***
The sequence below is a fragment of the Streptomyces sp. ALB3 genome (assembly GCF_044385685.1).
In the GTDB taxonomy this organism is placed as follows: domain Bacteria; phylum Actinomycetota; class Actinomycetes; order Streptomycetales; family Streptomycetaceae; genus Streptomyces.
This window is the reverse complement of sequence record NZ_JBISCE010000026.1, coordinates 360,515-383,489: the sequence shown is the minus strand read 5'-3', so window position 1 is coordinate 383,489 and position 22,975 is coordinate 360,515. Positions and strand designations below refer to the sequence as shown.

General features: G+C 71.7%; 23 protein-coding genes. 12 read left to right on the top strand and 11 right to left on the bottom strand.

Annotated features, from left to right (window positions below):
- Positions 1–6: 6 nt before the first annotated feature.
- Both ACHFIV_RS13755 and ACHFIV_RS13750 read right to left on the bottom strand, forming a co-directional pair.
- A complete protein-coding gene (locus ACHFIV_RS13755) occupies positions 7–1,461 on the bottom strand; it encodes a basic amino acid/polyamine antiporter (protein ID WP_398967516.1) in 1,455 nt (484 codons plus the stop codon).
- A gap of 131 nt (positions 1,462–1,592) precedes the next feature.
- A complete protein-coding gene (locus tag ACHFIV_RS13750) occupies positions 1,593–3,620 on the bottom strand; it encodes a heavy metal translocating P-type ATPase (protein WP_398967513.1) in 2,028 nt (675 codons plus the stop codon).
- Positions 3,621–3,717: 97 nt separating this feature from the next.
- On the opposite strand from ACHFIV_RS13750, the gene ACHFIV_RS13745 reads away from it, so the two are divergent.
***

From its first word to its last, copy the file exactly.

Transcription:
The sequence below is a fragment of the Streptomyces sp. ALB3 genome (assembly GCF_044385685.1).
In the GTDB taxonomy this organism is placed as follows: domain Bacteria; phylum Actinomycetota; class Actinomycetes; order Streptomycetales; family Streptomycetaceae; genus Streptomyces.
This window is the reverse complement of sequence record NZ_JBISCE010000026.1, coordinates 360,515-383,489: the sequence shown is the minus strand read 5'-3', so window position 1 is coordinate 383,489 and position 22,975 is coordinate 360,515. Positions and strand designations below refer to the sequence as shown.

General features: G+C 71.7%; 23 protein-coding genes. 12 read left to right on the top strand and 11 right to left on the bottom strand.

Annotated features, from left to right (window positions below):
- Positions 1–6: 6 nt before the first annotated feature.
- Both ACHFIV_RS13755 and ACHFIV_RS13750 read right to left on the bottom strand, forming a co-directional pair.
- A complete protein-coding gene (locus ACHFIV_RS13755) occupies positions 7–1,461 on the bottom strand; it encodes a basic amino acid/polyamine antiporter (protein ID WP_398967516.1) in 1,455 nt (484 codons plus the stop codon).
- A gap of 131 nt (positions 1,462–1,592) precedes the next feature.
- A complete protein-coding gene (locus tag ACHFIV_RS13750) occupies positions 1,593–3,620 on the bottom strand; it encodes a heavy metal translocating P-type ATPase (protein WP_398967513.1) in 2,028 nt (675 codons plus the stop codon).
- Positions 3,621–3,717: 97 nt separating this feature from the next.
- On the opposite strand from ACHFIV_RS13750, the gene ACHFIV_RS13745 reads away from it, so the two are divergent.